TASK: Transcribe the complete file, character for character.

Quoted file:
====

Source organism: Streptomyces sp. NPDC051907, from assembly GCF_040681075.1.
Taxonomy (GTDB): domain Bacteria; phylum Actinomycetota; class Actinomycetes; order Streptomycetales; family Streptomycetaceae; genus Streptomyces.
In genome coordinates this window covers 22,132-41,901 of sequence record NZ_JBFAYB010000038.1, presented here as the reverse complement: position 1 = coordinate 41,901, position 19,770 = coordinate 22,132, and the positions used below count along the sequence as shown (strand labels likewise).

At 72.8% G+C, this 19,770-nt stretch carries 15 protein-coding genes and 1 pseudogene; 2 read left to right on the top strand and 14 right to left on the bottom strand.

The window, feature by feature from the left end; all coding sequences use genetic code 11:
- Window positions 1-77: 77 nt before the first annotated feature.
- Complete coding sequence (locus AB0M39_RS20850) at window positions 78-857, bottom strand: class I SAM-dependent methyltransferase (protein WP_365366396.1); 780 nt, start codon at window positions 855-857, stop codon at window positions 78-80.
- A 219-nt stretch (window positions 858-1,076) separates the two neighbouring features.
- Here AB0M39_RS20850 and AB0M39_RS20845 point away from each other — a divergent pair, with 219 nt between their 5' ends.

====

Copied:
Source organism: Streptomyces sp. NPDC051907, from assembly GCF_040681075.1.
Taxonomy (GTDB): domain Bacteria; phylum Actinomycetota; class Actinomycetes; order Streptomycetales; family Streptomycetaceae; genus Streptomyces.
In genome coordinates this window covers 22,132-41,901 of sequence record NZ_JBFAYB010000038.1, presented here as the reverse complement: position 1 = coordinate 41,901, position 19,770 = coordinate 22,132, and the positions used below count along the sequence as shown (strand labels likewise).

At 72.8% G+C, this 19,770-nt stretch carries 15 protein-coding genes and 1 pseudogene; 2 read left to right on the top strand and 14 right to left on the bottom strand.

The window, feature by feature from the left end; all coding sequences use genetic code 11:
- Window positions 1-77: 77 nt before the first annotated feature.
- Complete coding sequence (locus AB0M39_RS20850) at window positions 78-857, bottom strand: class I SAM-dependent methyltransferase (protein WP_365366396.1); 780 nt, start codon at window positions 855-857, stop codon at window positions 78-80.
- A 219-nt stretch (window positions 858-1,076) separates the two neighbouring features.
- Here AB0M39_RS20850 and AB0M39_RS20845 point away from each other — a divergent pair, with 219 nt between their 5' ends.